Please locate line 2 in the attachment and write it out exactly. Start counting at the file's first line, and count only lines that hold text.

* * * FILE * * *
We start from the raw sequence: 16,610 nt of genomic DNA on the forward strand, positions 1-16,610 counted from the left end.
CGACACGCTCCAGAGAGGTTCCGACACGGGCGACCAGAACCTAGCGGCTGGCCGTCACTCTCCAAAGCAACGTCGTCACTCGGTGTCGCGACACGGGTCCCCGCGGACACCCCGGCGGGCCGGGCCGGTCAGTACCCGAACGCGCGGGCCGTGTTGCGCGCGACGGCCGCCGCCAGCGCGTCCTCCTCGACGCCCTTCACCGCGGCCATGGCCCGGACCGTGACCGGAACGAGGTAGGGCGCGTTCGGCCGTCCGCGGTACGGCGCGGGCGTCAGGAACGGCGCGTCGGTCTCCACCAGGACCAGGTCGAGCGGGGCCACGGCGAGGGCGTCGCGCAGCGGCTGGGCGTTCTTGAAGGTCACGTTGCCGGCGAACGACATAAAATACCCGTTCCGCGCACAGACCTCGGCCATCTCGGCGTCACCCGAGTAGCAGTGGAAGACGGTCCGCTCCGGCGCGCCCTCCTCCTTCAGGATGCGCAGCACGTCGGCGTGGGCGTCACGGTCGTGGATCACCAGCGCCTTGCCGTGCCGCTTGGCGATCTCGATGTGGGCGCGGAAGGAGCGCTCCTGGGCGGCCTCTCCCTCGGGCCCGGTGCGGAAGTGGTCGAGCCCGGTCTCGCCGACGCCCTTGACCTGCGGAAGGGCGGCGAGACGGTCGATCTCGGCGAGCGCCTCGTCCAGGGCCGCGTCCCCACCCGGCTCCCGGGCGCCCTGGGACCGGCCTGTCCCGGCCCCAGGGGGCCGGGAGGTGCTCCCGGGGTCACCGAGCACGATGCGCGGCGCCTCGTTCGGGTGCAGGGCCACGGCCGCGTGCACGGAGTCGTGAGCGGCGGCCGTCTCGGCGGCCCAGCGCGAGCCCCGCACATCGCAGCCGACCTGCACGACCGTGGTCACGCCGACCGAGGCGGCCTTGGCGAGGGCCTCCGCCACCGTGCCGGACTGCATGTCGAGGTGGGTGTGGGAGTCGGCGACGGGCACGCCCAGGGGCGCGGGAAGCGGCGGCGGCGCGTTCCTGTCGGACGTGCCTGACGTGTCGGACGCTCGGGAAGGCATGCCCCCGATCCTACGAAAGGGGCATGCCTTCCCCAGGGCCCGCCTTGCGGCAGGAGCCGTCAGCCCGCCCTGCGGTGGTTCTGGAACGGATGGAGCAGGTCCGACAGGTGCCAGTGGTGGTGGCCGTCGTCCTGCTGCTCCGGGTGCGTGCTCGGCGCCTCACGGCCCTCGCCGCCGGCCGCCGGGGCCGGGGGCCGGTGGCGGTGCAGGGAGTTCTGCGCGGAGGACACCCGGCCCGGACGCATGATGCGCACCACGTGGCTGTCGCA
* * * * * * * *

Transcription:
CGACACGCTCCAGAGAGGTTCCGACACGGGCGACCAGAACCTAGCGGCTGGCCGTCACTCTCCAAAGCAACGTCGTCACTCGGTGTCGCGACACGGGTCCCCGCGGACACCCCGGCGGGCCGGGCCGGTCAGTACCCGAACGCGCGGGCCGTGTTGCGCGCGACGGCCGCCGCCAGCGCGTCCTCCTCGACGCCCTTCACCGCGGCCATGGCCCGGACCGTGACCGGAACGAGGTAGGGCGCGTTCGGCCGTCCGCGGTACGGCGCGGGCGTCAGGAACGGCGCGTCGGTCTCCACCAGGACCAGGTCGAGCGGGGCCACGGCGAGGGCGTCGCGCAGCGGCTGGGCGTTCTTGAAGGTCACGTTGCCGGCGAACGACATAAAATACCCGTTCCGCGCACAGACCTCGGCCATCTCGGCGTCACCCGAGTAGCAGTGGAAGACGGTCCGCTCCGGCGCGCCCTCCTCCTTCAGGATGCGCAGCACGTCGGCGTGGGCGTCACGGTCGTGGATCACCAGCGCCTTGCCGTGCCGCTTGGCGATCTCGATGTGGGCGCGGAAGGAGCGCTCCTGGGCGGCCTCTCCCTCGGGCCCGGTGCGGAAGTGGTCGAGCCCGGTCTCGCCGACGCCCTTGACCTGCGGAAGGGCGGCGAGACGGTCGATCTCGGCGAGCGCCTCGTCCAGGGCCGCGTCCCCACCCGGCTCCCGGGCGCCCTGGGACCGGCCTGTCCCGGCCCCAGGGGGCCGGGAGGTGCTCCCGGGGTCACCGAGCACGATGCGCGGCGCCTCGTTCGGGTGCAGGGCCACGGCCGCGTGCACGGAGTCGTGAGCGGCGGCCGTCTCGGCGGCCCAGCGCGAGCCCCGCACATCGCAGCCGACCTGCACGACCGTGGTCACGCCGACCGAGGCGGCCTTGGCGAGGGCCTCCGCCACCGTGCCGGACTGCATGTCGAGGTGGGTGTGGGAGTCGGCGACGGGCACGCCCAGGGGCGCGGGAAGCGGCGGCGGCGCGTTCCTGTCGGACGTGCCTGACGTGTCGGACGCTCGGGAAGGCATGCCCCCGATCCTACGAAAGGGGCATGCCTTCCCCAGGGCCCGCCTTGCGGCAGGAGCCGTCAGCCCGCCCTGCGGTGGTTCTGGAACGGATGGAGCAGGTCCGACAGGTGCCAGTGGTGGTGGCCGTCGTCCTGCTGCTCCGGGTGCGTGCTCGGCGCCTCACGGCCCTCGCCGCCGGCCGCCGGGGCCGGGGGCCGGTGGCGGTGCAGGGAGTTCTGCGCGGAGGACACCCGGCCCGGACGCATGATGCGCACCACGTGGCTGTCGCA